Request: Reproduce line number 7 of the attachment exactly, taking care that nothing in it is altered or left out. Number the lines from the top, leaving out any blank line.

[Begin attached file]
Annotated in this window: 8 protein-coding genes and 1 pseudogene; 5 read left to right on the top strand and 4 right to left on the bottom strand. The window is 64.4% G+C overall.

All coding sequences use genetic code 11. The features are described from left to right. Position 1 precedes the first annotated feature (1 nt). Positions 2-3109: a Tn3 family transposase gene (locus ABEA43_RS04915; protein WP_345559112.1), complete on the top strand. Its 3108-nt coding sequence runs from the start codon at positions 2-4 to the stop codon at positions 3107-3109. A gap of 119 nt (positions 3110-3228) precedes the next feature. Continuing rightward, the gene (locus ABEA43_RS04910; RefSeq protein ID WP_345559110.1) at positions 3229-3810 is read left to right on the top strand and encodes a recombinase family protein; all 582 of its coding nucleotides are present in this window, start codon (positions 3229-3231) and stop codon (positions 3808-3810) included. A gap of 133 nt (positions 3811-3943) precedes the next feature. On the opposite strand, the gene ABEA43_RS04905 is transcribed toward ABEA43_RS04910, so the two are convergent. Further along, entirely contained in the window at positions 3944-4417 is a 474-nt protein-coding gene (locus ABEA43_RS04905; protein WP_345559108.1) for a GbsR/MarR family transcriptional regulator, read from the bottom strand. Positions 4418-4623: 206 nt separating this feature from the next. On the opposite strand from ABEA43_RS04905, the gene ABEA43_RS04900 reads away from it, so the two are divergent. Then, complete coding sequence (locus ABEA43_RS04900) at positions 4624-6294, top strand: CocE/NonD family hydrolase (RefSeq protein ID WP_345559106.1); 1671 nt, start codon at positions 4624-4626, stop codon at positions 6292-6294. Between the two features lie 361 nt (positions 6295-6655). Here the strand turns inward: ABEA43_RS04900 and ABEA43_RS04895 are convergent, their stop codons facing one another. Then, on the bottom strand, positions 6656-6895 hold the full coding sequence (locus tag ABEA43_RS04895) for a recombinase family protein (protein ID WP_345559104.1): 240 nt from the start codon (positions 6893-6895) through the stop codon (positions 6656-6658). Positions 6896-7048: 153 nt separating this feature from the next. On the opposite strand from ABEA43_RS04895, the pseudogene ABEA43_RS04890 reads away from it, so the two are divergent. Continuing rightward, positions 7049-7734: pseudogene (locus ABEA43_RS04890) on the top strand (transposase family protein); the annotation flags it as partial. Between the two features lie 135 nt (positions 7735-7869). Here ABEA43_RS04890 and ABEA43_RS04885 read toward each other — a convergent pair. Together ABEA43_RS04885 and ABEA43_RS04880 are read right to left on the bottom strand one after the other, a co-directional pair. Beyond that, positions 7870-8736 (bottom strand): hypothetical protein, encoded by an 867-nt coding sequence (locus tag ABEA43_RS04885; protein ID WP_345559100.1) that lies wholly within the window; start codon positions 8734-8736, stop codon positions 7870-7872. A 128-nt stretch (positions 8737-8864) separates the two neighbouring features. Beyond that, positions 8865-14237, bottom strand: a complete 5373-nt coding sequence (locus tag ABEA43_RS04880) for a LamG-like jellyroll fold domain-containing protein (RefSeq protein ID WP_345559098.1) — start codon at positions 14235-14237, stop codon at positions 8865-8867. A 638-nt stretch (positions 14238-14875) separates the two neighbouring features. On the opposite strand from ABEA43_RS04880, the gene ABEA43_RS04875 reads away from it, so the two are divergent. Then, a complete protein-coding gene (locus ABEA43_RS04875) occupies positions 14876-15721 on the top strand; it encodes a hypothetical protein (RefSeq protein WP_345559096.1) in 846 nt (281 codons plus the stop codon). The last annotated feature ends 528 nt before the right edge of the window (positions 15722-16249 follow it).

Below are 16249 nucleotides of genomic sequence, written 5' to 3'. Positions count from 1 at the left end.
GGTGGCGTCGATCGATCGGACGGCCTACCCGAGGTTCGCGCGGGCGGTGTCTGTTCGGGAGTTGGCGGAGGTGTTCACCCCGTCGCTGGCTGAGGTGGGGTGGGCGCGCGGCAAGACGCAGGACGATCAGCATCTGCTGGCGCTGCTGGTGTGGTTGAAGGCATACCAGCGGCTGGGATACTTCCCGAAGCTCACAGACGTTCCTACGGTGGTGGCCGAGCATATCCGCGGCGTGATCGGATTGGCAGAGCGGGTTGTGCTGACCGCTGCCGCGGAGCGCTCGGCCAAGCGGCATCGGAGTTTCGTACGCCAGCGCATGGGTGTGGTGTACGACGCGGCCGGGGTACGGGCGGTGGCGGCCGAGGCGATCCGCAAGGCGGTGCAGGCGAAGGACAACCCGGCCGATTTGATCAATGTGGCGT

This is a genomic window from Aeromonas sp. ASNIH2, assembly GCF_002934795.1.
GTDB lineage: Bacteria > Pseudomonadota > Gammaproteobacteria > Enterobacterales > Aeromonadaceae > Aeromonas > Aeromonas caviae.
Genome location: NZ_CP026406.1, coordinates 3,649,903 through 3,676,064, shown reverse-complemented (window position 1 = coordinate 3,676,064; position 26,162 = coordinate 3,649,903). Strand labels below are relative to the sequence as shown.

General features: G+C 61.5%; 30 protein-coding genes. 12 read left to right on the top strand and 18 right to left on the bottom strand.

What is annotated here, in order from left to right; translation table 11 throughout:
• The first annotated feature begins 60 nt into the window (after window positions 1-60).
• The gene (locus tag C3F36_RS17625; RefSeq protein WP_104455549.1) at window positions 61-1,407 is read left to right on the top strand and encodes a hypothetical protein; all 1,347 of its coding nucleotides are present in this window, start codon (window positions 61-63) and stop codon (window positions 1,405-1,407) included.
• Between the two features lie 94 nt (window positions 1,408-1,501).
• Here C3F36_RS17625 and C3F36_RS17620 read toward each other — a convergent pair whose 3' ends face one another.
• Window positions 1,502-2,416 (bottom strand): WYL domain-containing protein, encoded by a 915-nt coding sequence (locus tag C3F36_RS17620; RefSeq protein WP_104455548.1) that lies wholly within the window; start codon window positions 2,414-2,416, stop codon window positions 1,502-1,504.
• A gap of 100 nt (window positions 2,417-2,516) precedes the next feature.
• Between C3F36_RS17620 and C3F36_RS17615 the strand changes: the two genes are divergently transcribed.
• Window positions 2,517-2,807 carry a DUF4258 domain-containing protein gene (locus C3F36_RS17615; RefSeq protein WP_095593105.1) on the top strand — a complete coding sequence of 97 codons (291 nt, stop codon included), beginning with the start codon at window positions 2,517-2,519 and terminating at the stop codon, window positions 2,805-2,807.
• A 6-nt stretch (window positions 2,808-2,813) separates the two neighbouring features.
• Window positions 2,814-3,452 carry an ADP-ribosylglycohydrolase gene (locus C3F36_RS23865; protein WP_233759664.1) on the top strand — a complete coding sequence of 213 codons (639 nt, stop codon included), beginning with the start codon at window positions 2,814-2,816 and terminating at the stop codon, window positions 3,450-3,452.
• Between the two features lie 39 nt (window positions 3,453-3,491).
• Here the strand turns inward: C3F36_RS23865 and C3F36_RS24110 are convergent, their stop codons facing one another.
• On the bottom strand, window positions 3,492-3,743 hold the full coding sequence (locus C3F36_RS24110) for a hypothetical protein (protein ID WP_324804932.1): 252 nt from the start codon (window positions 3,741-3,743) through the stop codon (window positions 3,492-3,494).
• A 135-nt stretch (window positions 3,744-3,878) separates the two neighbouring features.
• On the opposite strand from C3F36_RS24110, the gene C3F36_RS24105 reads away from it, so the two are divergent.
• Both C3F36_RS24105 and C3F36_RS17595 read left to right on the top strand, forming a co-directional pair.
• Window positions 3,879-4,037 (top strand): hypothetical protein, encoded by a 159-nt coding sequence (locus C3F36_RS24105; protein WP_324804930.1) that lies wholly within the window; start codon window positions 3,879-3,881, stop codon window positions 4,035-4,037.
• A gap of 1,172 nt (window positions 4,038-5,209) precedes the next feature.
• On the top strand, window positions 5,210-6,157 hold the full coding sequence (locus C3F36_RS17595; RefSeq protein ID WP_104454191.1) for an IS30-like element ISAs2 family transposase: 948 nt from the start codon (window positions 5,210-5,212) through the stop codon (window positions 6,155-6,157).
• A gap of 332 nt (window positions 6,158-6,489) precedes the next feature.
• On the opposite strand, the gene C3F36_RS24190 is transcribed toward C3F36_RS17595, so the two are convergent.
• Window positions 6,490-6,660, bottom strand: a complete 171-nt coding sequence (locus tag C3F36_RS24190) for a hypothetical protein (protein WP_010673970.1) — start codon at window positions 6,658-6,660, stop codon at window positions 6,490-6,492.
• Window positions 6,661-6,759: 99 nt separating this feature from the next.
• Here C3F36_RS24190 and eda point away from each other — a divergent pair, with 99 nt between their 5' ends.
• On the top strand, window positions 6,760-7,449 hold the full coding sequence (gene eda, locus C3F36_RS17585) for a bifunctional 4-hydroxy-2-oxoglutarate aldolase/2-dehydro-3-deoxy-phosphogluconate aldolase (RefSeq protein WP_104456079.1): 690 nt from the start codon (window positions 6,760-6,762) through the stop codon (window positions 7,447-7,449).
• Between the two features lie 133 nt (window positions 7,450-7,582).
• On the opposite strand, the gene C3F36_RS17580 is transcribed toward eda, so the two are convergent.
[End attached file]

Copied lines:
Genome location: NZ_CP026406.1, coordinates 3,649,903 through 3,676,064, shown reverse-complemented (window position 1 = coordinate 3,676,064; position 26,162 = coordinate 3,649,903). Strand labels below are relative to the sequence as shown.